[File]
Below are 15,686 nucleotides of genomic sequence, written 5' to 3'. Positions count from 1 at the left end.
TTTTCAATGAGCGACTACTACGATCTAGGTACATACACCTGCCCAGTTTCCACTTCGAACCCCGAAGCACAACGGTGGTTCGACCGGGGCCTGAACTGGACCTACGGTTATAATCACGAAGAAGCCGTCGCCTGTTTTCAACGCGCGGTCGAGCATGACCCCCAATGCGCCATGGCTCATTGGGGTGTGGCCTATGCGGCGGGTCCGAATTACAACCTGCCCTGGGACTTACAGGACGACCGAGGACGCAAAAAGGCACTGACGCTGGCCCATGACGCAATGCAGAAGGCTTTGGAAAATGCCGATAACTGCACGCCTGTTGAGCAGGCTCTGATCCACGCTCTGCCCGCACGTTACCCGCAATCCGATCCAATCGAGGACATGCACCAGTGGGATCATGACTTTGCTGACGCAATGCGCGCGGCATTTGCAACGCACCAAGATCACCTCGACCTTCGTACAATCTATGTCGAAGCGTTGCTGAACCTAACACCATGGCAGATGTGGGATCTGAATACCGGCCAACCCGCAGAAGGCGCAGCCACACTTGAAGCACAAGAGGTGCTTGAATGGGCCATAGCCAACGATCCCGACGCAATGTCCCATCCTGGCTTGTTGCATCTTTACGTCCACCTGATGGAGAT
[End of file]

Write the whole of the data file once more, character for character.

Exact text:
Below are 15,686 nucleotides of genomic sequence, written 5' to 3'. Positions count from 1 at the left end.
TTTTCAATGAGCGACTACTACGATCTAGGTACATACACCTGCCCAGTTTCCACTTCGAACCCCGAAGCACAACGGTGGTTCGACCGGGGCCTGAACTGGACCTACGGTTATAATCACGAAGAAGCCGTCGCCTGTTTTCAACGCGCGGTCGAGCATGACCCCCAATGCGCCATGGCTCATTGGGGTGTGGCCTATGCGGCGGGTCCGAATTACAACCTGCCCTGGGACTTACAGGACGACCGAGGACGCAAAAAGGCACTGACGCTGGCCCATGACGCAATGCAGAAGGCTTTGGAAAATGCCGATAACTGCACGCCTGTTGAGCAGGCTCTGATCCACGCTCTGCCCGCACGTTACCCGCAATCCGATCCAATCGAGGACATGCACCAGTGGGATCATGACTTTGCTGACGCAATGCGCGCGGCATTTGCAACGCACCAAGATCACCTCGACCTTCGTACAATCTATGTCGAAGCGTTGCTGAACCTAACACCATGGCAGATGTGGGATCTGAATACCGGCCAACCCGCAGAAGGCGCAGCCACACTTGAAGCACAAGAGGTGCTTGAATGGGCCATAGCCAACGATCCCGACGCAATGTCCCATCCTGGCTTGTTGCATCTTTACGTCCACCTGATGGAGAT